Joshua DuBois heads the White House Office of Faith-Based and Neighborhood Partnerships. Last February, President Barack Obama appointed then-26-year-old DuBois to the post.
Supporters say, don’t be fooled by DuBois’ age, describing him as very capable and a gifted relationship-builder in religious circles and beyond. Born in Bar Harbor, Maine, DuBois was raised in Nashville, Tenn., where his stepfather worked as a minister in the African Methodist Episcopal Church.
DuBois holds a bachelor’s degree in political science from Boston University and a master’s in public affairs from Princeton. He was pursuing a law degree when he heard then-U.S. Senate candidate Barack Obama’s keynote speech at the Democratic National Convention. Inspired, DuBois decided to suspend his studies and go work for Obama’s campaign. But DuBois’ application was met with a form rejection letter. Determined not to be denied, he drove to Obama’s office, persistently requested an interview, and was hired as an aide to work on faith-based outreach.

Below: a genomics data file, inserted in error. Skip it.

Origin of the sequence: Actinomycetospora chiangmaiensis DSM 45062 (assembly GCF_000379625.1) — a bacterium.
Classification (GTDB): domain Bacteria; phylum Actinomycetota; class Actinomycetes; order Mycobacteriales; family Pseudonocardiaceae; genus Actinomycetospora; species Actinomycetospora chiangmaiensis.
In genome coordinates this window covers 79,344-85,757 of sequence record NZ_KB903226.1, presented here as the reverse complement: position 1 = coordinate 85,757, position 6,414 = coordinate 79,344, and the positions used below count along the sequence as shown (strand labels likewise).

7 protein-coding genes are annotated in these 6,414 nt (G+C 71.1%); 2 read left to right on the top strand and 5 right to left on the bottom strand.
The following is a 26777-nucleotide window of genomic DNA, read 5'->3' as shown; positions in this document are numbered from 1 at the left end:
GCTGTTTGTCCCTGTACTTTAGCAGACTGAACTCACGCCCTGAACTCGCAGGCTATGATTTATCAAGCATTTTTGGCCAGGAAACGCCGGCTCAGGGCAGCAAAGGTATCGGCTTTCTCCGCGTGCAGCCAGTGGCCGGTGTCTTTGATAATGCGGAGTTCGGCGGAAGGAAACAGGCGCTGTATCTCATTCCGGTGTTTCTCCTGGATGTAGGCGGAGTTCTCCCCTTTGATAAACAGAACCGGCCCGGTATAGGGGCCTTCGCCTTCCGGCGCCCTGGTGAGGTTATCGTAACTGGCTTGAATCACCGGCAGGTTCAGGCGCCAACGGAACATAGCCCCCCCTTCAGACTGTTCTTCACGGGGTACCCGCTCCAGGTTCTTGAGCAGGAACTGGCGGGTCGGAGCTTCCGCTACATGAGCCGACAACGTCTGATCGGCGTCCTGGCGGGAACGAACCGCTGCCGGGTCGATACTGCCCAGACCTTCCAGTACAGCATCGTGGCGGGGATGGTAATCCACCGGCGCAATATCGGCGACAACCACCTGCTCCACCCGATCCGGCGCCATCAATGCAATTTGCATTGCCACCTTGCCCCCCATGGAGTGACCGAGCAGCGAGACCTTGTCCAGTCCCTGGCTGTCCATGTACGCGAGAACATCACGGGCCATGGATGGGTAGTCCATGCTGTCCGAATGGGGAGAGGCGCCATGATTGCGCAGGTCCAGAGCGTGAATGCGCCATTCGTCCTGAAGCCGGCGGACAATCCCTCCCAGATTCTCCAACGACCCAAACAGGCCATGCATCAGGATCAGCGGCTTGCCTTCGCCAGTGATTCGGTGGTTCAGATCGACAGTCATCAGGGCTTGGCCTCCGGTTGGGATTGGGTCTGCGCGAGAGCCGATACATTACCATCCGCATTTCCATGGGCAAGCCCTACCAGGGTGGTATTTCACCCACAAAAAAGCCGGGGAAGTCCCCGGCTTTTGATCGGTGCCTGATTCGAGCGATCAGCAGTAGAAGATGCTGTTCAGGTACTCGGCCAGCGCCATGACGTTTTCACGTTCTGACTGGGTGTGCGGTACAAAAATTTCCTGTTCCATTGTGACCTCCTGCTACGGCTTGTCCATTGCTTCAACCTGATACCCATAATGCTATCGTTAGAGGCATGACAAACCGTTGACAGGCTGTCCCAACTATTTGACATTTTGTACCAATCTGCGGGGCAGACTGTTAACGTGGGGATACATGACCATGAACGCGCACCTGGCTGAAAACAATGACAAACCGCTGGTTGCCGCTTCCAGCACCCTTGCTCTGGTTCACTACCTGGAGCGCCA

When Sen. Obama ran for president, DuBois was director of religious affairs for the campaign. As such, he helped orchestrate Obama’s participation in Rick Warren’s Presidential Forum during the campaign. He arranged Obama’s meeting with other key religious leaders such as Bishop T.D. Jakes. DuBois also strongly backed the controversial selection of Warren for the inaugural invocation.
In his current White House position, DuBois oversees a council of 25 influential religious and nonprofit leaders and scholars. His office is charged with helping such groups improve their communities, by aiding in economic recovery, promoting interfaith dialogue and cooperation, and taking steps to strengthen at-risk American families.
In announcing DuBois’ appointment, President Obama said, “Joshua understands the issues at stake, knows the people involved, and will be able to bring everyone together — from both the secular and faith-based communities, from academia and politics — around our common goals.”
DuBois’ position also has a global outlook. President Obama has called on DuBois to establish an interfaith dialogue with leaders and scholars around the world.